This is a trick I share, as I see many students having problems with this.
Assuming that your Kali distribution is recent (Linux Kernel bigger than Kernel 5.3), the most typical problem student have is that laptops xps from Dell and other brands have a combination of keys to enable or disable the Wifi.
On the Dell xps is on the key PrtScr, so if your Wifi is disabled, you can enable it in Kali Linux press:
CTRL + ALT + Fn + PrtScr
As you can see in the PrtScr the is an icon of Wifi Signal.
The Fn key is on the bottom left, next to Ctrl.
This is a very simple to fix problem, but many people suffer this problem and go crazy trying to update drivers or even having to use an external USB dongle.
I reproduced your case in a VM and paste here step by step. :)
Note: First of all, please do a backup of your data. I added an empty new disk, so ZFS had no doubt what was the master drive. Although you should have no problem as the first drive already forms part of the pool, a backup is recommended.
Quick answer: You need the zpool attach command.
sudo zpool attach hdd0 existinghdd blankhdd
And you will see that a mirror has been created. Your data on the already existing drive will be keep, and will be replicated to the new one (Resilvered).
As ZFS only copys the actual information this process will take more or less depending on the amount of Data.
In my VM 300 GB were replicated in 3 seconds, while my experience with SAS and SATA drives, I was Resilvering 10 TB in less than 24 hours (for that I was using drives from 10TB to 14TB SAS) .
Now the long answer with everything I did in my Virtual Box VM:
identify the two empty drives by:
Select one of them and create a pool like your: sudo zpool create hdd0 id_of_mydrive
See that pool /hdd0 has been created and mounted on root.
sudo zpool statussudo zpool listsudo ls -al /hdd0
Fill with some random data (or better copy files there) to generate a drive like data like you. I generated from random:
scan: resilvered 301M in 0 days 00:00:03 with 0 errors…
NAME STATE READ WRITE CKSUM hdd0 mirror-0 ata-VBOX_HARDDISK_VBa8... ONLINE 0 0 0 ata-VBOX_HARDDISK_VB8c... ONLINE 0 0 0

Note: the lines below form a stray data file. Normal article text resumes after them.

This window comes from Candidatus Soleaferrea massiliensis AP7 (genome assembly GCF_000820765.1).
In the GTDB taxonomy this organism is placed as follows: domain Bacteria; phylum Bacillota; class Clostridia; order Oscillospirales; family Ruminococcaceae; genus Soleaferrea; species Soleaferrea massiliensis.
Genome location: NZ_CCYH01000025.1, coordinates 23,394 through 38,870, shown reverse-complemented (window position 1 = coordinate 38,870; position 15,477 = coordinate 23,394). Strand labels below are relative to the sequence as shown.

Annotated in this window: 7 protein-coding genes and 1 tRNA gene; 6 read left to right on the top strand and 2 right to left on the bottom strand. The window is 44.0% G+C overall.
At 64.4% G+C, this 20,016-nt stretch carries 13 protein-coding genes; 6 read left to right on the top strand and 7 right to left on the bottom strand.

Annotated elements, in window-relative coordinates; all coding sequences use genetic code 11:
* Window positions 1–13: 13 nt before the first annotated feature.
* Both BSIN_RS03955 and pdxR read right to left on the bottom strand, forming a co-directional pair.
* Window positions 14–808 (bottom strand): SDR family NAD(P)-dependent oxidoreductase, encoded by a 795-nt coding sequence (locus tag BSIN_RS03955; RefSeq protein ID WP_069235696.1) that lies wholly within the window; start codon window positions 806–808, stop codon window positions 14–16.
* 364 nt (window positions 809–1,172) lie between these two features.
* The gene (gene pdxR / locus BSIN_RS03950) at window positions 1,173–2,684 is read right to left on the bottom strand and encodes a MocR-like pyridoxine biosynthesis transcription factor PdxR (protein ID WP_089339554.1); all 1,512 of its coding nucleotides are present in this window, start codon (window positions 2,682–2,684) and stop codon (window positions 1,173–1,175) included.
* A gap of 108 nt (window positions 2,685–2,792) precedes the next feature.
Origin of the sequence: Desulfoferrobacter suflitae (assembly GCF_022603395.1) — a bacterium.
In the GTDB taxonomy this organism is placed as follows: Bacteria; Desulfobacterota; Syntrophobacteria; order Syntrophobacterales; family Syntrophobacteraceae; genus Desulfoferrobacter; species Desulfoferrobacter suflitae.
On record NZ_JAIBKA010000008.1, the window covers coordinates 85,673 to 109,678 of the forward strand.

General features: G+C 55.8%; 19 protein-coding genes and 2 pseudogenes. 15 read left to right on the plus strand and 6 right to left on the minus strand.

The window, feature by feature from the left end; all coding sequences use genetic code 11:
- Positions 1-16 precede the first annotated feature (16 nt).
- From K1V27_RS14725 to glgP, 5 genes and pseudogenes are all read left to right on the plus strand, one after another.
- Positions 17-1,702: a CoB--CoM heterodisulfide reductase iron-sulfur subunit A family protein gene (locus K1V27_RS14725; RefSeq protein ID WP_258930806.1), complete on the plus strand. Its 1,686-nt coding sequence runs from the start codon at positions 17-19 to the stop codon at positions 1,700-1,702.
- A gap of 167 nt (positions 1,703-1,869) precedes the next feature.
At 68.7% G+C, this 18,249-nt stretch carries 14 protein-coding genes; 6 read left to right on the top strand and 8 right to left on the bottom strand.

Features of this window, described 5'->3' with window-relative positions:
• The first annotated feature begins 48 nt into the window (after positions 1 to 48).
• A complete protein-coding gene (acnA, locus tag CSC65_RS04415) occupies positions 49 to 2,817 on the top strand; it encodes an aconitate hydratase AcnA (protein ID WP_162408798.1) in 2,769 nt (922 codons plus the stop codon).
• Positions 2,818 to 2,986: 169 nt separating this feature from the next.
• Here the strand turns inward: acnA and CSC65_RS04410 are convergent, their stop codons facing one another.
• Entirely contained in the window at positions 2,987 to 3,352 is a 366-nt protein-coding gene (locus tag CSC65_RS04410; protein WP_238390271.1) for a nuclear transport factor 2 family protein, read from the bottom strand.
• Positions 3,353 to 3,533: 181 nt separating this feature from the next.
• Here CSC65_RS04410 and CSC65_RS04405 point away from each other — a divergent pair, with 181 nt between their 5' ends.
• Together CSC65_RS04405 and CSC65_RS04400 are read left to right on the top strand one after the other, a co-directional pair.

errors: No known data errors
I verified the checksums.
zpool list will return as well 99GB of space available, as two drives of 100GB are being used in mirror.
So as kaulex mentioned the format is: zpool attach
Where device is your previous vdev with data (the single hard drive with Data in the ZFS pool named ‘hdd0’).
As I did you want to use the Id of the device and not the name, so you will use the identifier in /dev/disk/by-id/ and not sdb, sdc… (Please note, adding /dev/ is not necessary). The reason to do not use device names like sdb, sdc, sdea, etc… is that those names may change why live is running or between reboots. The id never changes. In real systems, not Virtual Box, they may start by wwn or ata.
I’ve been helping to troubleshoot the reason one Commodity Server (with no iDrac/Ilo ipmi) is powering off randomly. One of the hypothesis is the temperature.
This is a very simple script that will print the temperature of the HDDs and the CPU and keep to a log file.
First you need to install hddtemp and lm-sensors:
sudo apt install hddtemp lm-sensors
Then this is the one line script, that you should execute as root:
while [ true ]; do date | tee -a /var/log/hddtemp.log; hddtemp /dev/sda /dev/sdb /dev/sdc /dev/sdd | tee -a /var/log/hddtemp.log; date | tee -a /var/log/cputemp.log; sensors | tee -a /var/log/cputemp.log; sleep 2; done
Feel free to change sleep 2 for the number of seconds you want to wait, like sleep 10.
Press CTRL + C to interrupt the script at any time.
You can execute this inside a screen session and leave it running in Background.
Note that I use tee command, so the output is print to the screen and to the log file.
You know I love Linux. I was compiling my own Kernels back in 1995, when it took more than 24 hours in a 386, and working on the first ISPs in Barcelona managing the Linux Systems.
For my computers I prefer Linux, no doubt about it, but many multinationals I worked for have Windows option only for the Laptops and Desktops.
During years I had to deal with sending files to Linux or Unix (HP UX, Sun Solaris…) to process them and getting back the result. Some sort of ETL and Map Reduce in the prehistory of personal computers, taking in count aspects like Networks speeds too, available space, splitting files for processing.